Besides that noteworthy duo, Farber mentored Rhodes and Fulbright scholars, and his students run multinational corporations, teach at the nation’s largest universities, run for political office and write books.

Most of Doc’s protégés are men. Mary Lynn Myers, one of the few exceptions, said there weren’t many women political science majors in her era. Besides, many of the men Doc mentored were those who were dropping by the wayside, she said. “Young women didn’t do that very often.” Women had to be smart, determined and wear thick skins if they went into political science.

Farber’s house is packed with miscellany from around the world. A Korean screen was a gift from a grateful father after Doc wrote a tuition check for the son. Doc’s dad started the collection of barber bottles. And there are books and photographs, more photographs than anyone would want to count.

In the 1950s, Farber helped to establish a school in South Korea and was pictured with a group he called, "five wise men."

Bill Farber, the legend, is a small, portly man with a deceiving twinkle in his eye. He knows what he wants, and he usually gets it. The story began July 4, 1910, the day Doc was born but not breathing. The doctor swished him between hot and cold water and slapped him on the buttocks to make him cry. As Doc wrote in the book: “Some might suggest that from that point on I have never ceased to express myself in emphatic terms.”

Doc’s South Dakota accomplishments are well known. When racial equality became an issue in the courts and on the streets, Doc helped found the Institute of Indian Studies at USD, which brought tribal leaders together to talk about challenges they faced. When state senators and representatives saw the need for better information, Doc pushed and helped organize the Legislative Research Council. But his eye has never been confined by the state line.

In the two years we worked together, America invaded Iraq. Farber had lived through and helped shape national and international policy during the Cold War; he believed then, and he believes now, there’s no reason to go into combat. “Footprints” doesn’t dwell on war and peace, but the times threw war in our faces.

Doc has believed in a global community since he was president of the international relations club at Northwestern University during the Depression. He still remembers the German speaker who predicted that war would come, and Germany would be blamed. He does not excuse Hitler, but he says the economic roots of World War II were fostered by greed in countries like the United States.

When war broke out in Europe a decade later, Farber was teaching at USD. What many have forgotten is that this country was largely isolationist in the 1930s. In 1940, Doc debated against Roosevelt’s lend-lease deal with Britain, believing it would draw America further into the war. He taught a Sunday school class for young men who knew they would have to go.

At 30, he asked a local minister whether a Christian could kill, even in military duty. The minister preferred not to answer. Today, Farber still feels guilty he wasn’t a conscientious objector. “I just didn’t have the guts,” he said.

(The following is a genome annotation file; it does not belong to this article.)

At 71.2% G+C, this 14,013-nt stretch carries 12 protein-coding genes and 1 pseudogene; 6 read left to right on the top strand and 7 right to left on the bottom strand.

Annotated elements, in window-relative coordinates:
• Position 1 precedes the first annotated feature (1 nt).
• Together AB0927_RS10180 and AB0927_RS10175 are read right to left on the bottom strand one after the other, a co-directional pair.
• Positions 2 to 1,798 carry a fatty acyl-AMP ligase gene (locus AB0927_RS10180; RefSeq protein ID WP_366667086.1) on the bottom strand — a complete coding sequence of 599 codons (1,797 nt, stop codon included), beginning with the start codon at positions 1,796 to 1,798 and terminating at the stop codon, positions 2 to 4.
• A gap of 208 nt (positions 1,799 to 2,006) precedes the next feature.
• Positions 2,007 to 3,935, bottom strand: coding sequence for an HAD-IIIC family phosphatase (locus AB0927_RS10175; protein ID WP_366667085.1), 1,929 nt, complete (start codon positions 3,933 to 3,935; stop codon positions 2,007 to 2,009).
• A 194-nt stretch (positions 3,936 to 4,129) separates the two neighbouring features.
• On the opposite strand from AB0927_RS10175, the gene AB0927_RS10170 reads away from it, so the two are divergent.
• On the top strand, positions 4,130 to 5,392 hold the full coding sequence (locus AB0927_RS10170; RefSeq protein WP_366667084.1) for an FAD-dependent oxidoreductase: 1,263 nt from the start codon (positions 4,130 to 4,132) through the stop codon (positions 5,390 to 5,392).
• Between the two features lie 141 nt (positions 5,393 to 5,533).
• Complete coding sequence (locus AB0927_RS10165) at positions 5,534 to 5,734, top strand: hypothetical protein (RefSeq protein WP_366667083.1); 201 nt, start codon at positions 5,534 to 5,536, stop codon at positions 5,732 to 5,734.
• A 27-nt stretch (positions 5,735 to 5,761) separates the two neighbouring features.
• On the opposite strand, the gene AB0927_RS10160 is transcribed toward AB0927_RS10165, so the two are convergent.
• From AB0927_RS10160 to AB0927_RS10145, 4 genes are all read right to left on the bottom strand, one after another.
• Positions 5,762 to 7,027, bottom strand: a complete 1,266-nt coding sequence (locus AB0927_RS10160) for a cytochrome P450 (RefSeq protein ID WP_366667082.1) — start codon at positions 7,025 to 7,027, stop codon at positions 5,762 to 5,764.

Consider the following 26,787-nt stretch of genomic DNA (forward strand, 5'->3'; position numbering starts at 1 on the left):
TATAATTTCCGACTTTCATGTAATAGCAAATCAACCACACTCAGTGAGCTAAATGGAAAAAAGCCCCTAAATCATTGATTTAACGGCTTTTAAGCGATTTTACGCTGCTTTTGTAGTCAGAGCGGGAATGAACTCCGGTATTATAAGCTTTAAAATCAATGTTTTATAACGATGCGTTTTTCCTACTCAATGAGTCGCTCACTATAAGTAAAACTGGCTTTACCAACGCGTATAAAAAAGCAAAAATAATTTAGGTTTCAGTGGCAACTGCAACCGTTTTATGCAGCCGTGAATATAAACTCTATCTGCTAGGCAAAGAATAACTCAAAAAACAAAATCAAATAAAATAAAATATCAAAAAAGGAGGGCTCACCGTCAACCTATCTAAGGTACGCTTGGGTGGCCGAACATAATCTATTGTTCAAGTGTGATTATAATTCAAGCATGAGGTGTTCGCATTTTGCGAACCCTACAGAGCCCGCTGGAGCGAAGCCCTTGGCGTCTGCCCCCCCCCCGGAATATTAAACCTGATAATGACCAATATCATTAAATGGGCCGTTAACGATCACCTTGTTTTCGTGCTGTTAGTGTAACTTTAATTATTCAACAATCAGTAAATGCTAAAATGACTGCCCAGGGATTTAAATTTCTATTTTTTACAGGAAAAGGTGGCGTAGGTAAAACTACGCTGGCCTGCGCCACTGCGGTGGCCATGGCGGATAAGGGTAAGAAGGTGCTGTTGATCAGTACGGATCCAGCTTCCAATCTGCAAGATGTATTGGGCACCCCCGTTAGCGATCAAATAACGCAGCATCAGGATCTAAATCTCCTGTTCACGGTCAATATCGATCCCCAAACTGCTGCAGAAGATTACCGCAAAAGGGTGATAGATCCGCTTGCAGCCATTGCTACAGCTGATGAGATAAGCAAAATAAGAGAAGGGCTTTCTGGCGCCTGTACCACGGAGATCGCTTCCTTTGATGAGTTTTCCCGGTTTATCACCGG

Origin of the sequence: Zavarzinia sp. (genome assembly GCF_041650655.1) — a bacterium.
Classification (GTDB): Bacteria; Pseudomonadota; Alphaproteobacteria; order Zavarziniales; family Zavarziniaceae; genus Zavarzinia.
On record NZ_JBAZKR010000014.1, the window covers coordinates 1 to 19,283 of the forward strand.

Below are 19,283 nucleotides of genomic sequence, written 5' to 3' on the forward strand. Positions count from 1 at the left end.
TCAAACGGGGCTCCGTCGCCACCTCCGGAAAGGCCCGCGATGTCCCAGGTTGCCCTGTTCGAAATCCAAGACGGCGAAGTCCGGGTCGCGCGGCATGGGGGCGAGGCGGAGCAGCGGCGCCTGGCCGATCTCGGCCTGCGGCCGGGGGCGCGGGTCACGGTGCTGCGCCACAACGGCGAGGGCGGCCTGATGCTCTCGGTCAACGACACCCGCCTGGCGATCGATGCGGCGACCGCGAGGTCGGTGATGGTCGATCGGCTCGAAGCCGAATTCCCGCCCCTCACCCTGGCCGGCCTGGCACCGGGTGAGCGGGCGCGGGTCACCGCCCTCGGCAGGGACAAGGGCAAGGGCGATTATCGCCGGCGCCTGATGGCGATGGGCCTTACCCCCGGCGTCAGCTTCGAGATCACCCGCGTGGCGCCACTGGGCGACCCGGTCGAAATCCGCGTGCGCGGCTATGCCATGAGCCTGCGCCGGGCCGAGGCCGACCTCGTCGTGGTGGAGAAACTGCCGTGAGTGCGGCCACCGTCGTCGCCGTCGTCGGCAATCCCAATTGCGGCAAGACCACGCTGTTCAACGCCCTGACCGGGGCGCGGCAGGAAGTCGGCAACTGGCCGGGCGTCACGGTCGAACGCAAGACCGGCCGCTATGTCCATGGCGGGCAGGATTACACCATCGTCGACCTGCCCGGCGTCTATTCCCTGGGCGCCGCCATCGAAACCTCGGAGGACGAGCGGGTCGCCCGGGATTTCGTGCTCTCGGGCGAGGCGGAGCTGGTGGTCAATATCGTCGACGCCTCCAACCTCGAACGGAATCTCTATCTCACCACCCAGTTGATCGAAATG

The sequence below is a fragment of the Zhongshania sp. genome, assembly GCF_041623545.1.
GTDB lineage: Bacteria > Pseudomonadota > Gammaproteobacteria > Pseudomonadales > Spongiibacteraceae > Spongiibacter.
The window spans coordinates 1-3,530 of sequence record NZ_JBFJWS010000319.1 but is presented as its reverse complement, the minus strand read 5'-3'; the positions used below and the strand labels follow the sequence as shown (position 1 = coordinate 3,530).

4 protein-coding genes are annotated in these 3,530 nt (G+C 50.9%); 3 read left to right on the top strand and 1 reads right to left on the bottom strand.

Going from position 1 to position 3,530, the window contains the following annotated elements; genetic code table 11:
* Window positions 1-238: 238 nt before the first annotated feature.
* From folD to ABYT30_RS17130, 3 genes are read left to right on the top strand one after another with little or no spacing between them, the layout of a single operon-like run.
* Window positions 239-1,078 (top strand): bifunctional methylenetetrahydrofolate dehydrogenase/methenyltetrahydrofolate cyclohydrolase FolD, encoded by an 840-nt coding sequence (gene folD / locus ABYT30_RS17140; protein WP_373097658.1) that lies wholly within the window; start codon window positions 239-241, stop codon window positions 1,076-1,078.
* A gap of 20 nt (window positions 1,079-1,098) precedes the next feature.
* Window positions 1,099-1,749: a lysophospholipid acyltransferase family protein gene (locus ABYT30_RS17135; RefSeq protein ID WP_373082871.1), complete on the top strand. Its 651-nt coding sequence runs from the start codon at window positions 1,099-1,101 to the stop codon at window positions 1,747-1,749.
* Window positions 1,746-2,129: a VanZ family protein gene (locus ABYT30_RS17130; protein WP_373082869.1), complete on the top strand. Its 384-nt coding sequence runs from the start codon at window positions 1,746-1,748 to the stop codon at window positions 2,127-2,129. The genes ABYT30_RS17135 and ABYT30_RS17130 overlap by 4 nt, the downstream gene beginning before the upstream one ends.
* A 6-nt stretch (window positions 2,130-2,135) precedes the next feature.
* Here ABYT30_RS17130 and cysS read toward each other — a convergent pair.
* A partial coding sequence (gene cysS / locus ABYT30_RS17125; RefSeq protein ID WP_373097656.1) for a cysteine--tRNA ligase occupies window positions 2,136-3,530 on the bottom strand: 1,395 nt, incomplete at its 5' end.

Farber advised a young Tom Brokaw to quit college until he was done partying. Brokaw returned to campus with a better attitude and the rest is broadcast journalism history.

As a political scientist, Doc watched the war propaganda machine spring into motion, and he remembered how British propaganda had deceived America during World War I. Viscount James Bryce, an author of a well-used American government textbook, verified that Germans had killed Belgian priests, then hung them, heads down, as bell clappers. Knowing Bryce, the American political scientists supported war. Doc wrote: “Evidence after the war, however, showed the Germans had not massacred the priests. When confronted by the political scientists, Lord Bryce said he wanted to save as many English lives as possible and thought his report would help if it convinced Americans to get involved.”

Doc lived through war pricing and rationing, and his basement yielded sheaves of letters to merchants and manufacturers. A Des Moines manufacturing company learned how to set South Dakota prices for salad dressings; the Watertown War Price and Rationing Board was not allowed to add an extra charge for sacking sugar; an Iowa café was allowed to raise its milk prices.

At 33, Doc was drafted and spent the next three years in the history division of the Army Air Force in Texas, Hawaii and Guam. At one point he convinced Vermillion’s George Johnson to carry his 80-pound barracks bag because it was too heavy and his shoulders too small. When it came to marksmanship, he wrote home: “As you can guess, I am the class dumbbell on most of these outdoor things, and the corporal has a worried look every time he glances in my direction.”

The warrant officer test also proved a challenge: “I’ve only rarely been able to chin more than once — one jump up, then down. I knew I couldn’t do it until a guy asked me if I was really stupid enough to want to go overseas. When I said yes, he grabbed me around the knees and pushed me up 10 times so I could qualify.”